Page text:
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Government & Politics

Shirley Smith mounts a second bid for Cuyahoga County executive

Former state Sen. Shirley Smith is one of three Democrats running for Cuyahoga County executive.
Senate Democrats
Former state Sen. Shirley Smith is one of three Democrats running for Cuyahoga County executive.

It’s months from any election, but the race for county executive has already produced two campaigns that ended almost as soon as they began.

Maple Heights Mayor Annette Blackwell threw her name in for consideration. Then, she abruptly bowed out just before Warrensville Heights Mayor Brad Sellers entered the race. Sellers withdrew after Cleveland.com started reporting on his property taxes.

Shirley Smith was following this and said she supported Annette Blackwell.

“When she decided to get out of the race, I got in the race,” Smith told Ideastream Public Media. “Because I do feel very strongly about having a woman's voice in this race. You know, when I look back over the past four decades, it's been men.”

Men, largely, in leading elected positions around the county.

Now, Smith is the only woman in the race to lead Cuyahoga County government. Also seeking the office are Chris Ronayne and Tariq K. Shabazz, both Democrats, and Republican Lee Weingart.

Cuyahoga County Democratic Party leaders vote Wednesday night on which Democrat they’ll endorse. Smith criticized the party for taking that vote a week before the filing deadline with the board of elections.

“How does the Democratic Party endorse a candidate if they're not validated?” she said. “That in itself is a farce. That's absolutely egregious.”

Smith worked in radio and TV before getting into politics. She ran unsuccessfully for a Cleveland City Council seat in the early 1990s and won election to the Ohio House in 1998. After hitting her term limit in the House, she moved to the state Senate.

In 2014, she joined a crowded Democratic field vying to replace Ed FitzGerald as county executive. Smith won 20 percent of the primary vote, finishing a far second place to Armond Budish.

Smith was on the ballot last year in August’s special congressional primary.

As a state lawmaker, Smith strongly opposed the death penalty. She chaired the state committee that inspects Ohio prisons. After Smith left the legislature, then-Gov. John Kasich appointed her to the Ohio Parole Board.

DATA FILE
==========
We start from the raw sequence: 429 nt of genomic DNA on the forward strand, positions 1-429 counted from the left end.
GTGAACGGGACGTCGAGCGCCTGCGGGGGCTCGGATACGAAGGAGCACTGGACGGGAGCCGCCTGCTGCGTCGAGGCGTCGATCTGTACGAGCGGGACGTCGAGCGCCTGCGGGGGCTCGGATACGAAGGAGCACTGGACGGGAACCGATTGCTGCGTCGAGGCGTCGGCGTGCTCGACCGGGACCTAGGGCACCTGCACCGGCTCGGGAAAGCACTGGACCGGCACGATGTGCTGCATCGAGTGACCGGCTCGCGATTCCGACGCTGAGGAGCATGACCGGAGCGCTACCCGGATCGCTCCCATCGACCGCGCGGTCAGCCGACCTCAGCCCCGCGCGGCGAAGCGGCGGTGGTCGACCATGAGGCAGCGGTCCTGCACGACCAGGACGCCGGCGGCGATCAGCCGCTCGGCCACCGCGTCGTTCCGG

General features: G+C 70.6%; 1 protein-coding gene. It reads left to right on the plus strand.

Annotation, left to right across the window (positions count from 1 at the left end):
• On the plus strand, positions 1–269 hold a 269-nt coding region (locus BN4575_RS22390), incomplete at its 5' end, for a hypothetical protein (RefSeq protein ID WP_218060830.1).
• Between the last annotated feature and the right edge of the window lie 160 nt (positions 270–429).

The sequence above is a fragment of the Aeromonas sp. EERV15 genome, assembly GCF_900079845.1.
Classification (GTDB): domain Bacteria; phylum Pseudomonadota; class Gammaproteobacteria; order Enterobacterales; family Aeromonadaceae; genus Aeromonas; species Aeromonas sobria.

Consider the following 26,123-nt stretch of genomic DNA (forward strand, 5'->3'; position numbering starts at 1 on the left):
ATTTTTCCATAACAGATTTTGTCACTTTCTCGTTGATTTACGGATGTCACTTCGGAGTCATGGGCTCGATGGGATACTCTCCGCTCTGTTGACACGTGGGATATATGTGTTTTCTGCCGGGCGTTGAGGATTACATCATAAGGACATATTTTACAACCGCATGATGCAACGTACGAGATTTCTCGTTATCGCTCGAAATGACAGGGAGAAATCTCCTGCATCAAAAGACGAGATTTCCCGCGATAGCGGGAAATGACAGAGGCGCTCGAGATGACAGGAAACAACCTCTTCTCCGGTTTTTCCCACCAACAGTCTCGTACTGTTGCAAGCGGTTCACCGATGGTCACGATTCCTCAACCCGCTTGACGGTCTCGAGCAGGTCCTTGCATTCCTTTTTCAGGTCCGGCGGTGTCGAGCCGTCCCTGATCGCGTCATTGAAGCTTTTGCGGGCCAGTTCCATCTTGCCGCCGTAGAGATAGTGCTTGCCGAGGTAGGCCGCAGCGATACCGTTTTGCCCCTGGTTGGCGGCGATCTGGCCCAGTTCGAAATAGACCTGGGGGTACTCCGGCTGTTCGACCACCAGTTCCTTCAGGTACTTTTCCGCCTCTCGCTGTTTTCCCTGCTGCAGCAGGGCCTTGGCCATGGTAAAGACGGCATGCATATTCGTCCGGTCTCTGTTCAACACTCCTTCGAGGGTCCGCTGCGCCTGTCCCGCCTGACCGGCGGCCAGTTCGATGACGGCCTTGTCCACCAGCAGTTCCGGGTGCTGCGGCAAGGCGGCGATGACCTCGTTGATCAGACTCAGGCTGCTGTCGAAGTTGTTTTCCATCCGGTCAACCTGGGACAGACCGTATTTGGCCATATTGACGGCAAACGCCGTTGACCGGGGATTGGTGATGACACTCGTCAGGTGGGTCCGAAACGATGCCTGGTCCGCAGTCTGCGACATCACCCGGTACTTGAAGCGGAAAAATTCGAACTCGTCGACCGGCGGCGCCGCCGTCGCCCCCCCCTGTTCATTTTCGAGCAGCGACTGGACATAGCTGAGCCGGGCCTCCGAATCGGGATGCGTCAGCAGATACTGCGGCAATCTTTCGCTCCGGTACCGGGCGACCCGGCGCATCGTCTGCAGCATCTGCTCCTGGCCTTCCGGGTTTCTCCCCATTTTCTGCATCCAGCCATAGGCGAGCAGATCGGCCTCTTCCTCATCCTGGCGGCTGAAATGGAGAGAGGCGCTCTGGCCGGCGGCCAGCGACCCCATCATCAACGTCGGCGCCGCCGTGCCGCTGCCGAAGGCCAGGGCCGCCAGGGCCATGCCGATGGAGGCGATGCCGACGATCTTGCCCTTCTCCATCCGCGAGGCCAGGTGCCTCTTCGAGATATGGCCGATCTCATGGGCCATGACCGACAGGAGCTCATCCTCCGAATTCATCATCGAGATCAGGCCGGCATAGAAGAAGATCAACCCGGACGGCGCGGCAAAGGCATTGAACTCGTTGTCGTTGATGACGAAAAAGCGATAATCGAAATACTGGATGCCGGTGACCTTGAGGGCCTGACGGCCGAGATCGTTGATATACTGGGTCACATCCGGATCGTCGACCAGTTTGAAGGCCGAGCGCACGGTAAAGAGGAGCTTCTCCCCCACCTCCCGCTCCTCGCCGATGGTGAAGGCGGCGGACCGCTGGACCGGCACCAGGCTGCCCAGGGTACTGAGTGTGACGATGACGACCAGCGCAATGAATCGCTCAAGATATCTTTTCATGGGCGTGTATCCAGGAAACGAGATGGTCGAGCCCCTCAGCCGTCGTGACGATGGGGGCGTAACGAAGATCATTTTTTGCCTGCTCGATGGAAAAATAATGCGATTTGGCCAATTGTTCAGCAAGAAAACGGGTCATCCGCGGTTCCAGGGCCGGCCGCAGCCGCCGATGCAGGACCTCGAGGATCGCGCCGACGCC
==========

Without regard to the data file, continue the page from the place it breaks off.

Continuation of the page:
Prisons, and prisoners, have been a focal point of her time in public office.

“Those are the folks that have been disregarded,” she said. “People tend to think, at least that's what I found out, and from my observation and also talking to a lot of people, that people who are in prison are at the bottom rung of the ladder, and they're forgotten.”

In 2019, Smith quit the parole board. At the time, she said the board too often took the side of prosecutors, and that the board doesn’t “seem to care about humanity.”

Smith said she’ll put her knowledge of the criminal justice system to use overseeing the Cuyahoga County jail and those locked up there.

“When no one is looking out for those people, it makes not only the system worse, but it makes it worse for us when they come home,” she said.

Still, Smith declined to say exactly what improvements the jail needs, or whether the county should move ahead with plans to build a new one. She said she’d need to get into office first and visit the jail herself.

Smith said she supports putting limits on rising property tax bills as the county’s reappraisals bump up home value estimates. As for other issues facing county government, Smith named infant mortality, lead poisoning and low morale among county workers.

“There is a huge morale problem,” she said. “That's one of the places I would start. I get it all the time. People call me in secret and talk about the morale issue there.”

Smith did not elaborate, saying she wanted to respect the privacy of those phone calls.

Whoever wins the Democratic Party’s endorsement will sail on to the May primary with the wind at their back. Smith says voters should look deeper than the party’s stamp of approval.

“I am hoping that people start to do that rather than look at a piece of literature and say, ‘Endorsed Democrat,’” she said. “I'm hoping that they do a little bit more research from this point forward.”

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